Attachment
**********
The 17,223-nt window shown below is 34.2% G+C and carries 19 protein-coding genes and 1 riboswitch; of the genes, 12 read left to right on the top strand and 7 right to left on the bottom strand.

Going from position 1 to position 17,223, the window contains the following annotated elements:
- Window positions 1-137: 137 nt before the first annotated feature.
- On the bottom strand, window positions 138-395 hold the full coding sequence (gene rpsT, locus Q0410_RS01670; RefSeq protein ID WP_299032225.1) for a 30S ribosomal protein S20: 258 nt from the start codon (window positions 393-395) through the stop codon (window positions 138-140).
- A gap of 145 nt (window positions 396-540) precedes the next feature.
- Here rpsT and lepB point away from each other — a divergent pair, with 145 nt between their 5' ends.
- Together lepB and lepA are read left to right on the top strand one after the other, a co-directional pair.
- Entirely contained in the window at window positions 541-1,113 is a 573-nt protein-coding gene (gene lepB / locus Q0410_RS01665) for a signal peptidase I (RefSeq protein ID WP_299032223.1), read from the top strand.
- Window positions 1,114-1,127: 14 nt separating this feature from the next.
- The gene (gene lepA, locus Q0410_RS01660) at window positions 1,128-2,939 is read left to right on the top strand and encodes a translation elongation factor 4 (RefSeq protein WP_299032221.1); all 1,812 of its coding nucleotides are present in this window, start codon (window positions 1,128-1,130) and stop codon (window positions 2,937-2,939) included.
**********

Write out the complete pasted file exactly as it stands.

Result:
The 17,223-nt window shown below is 34.2% G+C and carries 19 protein-coding genes and 1 riboswitch; of the genes, 12 read left to right on the top strand and 7 right to left on the bottom strand.

Going from position 1 to position 17,223, the window contains the following annotated elements:
- Window positions 1-137: 137 nt before the first annotated feature.
- On the bottom strand, window positions 138-395 hold the full coding sequence (gene rpsT, locus Q0410_RS01670; RefSeq protein ID WP_299032225.1) for a 30S ribosomal protein S20: 258 nt from the start codon (window positions 393-395) through the stop codon (window positions 138-140).
- A gap of 145 nt (window positions 396-540) precedes the next feature.
- Here rpsT and lepB point away from each other — a divergent pair, with 145 nt between their 5' ends.
- Together lepB and lepA are read left to right on the top strand one after the other, a co-directional pair.
- Entirely contained in the window at window positions 541-1,113 is a 573-nt protein-coding gene (gene lepB / locus Q0410_RS01665) for a signal peptidase I (RefSeq protein ID WP_299032223.1), read from the top strand.
- Window positions 1,114-1,127: 14 nt separating this feature from the next.
- The gene (gene lepA, locus Q0410_RS01660) at window positions 1,128-2,939 is read left to right on the top strand and encodes a translation elongation factor 4 (RefSeq protein WP_299032221.1); all 1,812 of its coding nucleotides are present in this window, start codon (window positions 1,128-1,130) and stop codon (window positions 2,937-2,939) included.